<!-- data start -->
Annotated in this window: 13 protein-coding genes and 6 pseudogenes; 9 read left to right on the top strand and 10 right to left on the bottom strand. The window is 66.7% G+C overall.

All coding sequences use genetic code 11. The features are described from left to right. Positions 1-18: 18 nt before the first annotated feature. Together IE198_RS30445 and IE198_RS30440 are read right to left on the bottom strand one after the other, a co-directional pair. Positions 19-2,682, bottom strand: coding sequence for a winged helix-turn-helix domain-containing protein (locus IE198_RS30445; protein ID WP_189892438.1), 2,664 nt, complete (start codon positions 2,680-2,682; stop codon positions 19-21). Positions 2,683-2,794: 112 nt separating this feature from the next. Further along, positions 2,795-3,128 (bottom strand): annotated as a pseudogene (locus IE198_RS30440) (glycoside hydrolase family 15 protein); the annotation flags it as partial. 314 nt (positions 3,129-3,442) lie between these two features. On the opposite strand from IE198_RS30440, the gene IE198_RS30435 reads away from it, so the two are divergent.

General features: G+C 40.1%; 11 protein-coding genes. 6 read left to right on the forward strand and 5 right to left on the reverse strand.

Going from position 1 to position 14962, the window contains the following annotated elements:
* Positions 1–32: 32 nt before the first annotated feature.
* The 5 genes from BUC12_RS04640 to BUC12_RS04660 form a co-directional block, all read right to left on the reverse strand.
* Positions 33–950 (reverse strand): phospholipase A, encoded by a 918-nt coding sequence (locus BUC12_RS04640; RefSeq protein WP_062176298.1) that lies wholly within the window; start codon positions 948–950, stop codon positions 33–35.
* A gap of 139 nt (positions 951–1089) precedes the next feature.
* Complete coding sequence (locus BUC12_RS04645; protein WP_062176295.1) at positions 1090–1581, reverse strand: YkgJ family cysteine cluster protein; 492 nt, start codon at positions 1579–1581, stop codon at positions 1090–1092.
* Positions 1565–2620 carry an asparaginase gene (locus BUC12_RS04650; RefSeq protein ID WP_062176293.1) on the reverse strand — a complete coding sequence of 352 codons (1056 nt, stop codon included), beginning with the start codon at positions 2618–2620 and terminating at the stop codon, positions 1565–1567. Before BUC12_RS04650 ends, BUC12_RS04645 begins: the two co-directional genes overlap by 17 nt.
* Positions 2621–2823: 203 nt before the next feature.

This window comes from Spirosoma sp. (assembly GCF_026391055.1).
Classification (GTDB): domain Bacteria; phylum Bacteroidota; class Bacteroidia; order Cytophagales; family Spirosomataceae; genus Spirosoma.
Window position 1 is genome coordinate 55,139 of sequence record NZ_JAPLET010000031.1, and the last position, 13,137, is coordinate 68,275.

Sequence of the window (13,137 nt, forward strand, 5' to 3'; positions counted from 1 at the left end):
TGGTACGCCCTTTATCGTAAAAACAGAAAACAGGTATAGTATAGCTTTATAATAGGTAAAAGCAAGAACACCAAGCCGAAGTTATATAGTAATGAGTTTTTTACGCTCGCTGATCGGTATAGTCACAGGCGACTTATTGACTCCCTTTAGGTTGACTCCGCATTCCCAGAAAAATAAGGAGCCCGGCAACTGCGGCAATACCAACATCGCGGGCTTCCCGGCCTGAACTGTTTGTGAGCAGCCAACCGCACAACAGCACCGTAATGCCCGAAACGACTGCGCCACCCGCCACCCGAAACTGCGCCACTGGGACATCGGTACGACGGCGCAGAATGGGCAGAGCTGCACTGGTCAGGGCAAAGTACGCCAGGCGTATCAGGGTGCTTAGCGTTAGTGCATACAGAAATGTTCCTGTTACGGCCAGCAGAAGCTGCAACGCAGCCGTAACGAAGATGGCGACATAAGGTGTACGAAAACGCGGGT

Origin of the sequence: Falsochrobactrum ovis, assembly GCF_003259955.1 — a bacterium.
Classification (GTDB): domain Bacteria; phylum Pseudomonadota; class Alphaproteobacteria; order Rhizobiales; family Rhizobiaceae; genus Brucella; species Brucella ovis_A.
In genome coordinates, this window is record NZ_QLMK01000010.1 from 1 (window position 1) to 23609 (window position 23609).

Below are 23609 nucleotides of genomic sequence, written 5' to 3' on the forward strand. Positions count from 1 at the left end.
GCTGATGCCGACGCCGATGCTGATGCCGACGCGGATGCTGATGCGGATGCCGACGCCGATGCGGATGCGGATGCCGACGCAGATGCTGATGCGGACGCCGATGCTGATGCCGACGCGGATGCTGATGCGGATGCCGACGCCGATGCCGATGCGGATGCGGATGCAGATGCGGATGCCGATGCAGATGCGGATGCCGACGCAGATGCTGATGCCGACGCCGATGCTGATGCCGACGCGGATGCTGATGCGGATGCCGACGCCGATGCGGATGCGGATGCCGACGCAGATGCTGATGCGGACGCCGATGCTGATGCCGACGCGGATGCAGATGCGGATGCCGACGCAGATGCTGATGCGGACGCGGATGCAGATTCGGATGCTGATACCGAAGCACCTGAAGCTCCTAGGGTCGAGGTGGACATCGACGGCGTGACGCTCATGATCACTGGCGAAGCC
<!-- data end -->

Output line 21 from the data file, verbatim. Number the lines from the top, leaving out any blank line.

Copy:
GCTGATGCCGACGCCGATGCTGATGCCGACGCGGATGCTGATGCGGATGCCGACGCCGATGCGGATGCGGATGCCGACGCAGATGCTGATGCGGACGCCGATGCTGATGCCGACGCGGATGCTGATGCGGATGCCGACGCCGATGCCGATGCGGATGCGGATGCAGATGCGGATGCCGATGCAGATGCGGATGCCGACGCAGATGCTGATGCCGACGCCGATGCTGATGCCGACGCGGATGCTGATGCGGATGCCGACGCCGATGCGGATGCGGATGCCGACGCAGATGCTGATGCGGACGCCGATGCTGATGCCGACGCGGATGCAGATGCGGATGCCGACGCAGATGCTGATGCGGACGCGGATGCAGATTCGGATGCTGATACCGAAGCACCTGAAGCTCCTAGGGTCGAGGTGGACATCGACGGCGTGACGCTCATGATCACTGGCGAAGCC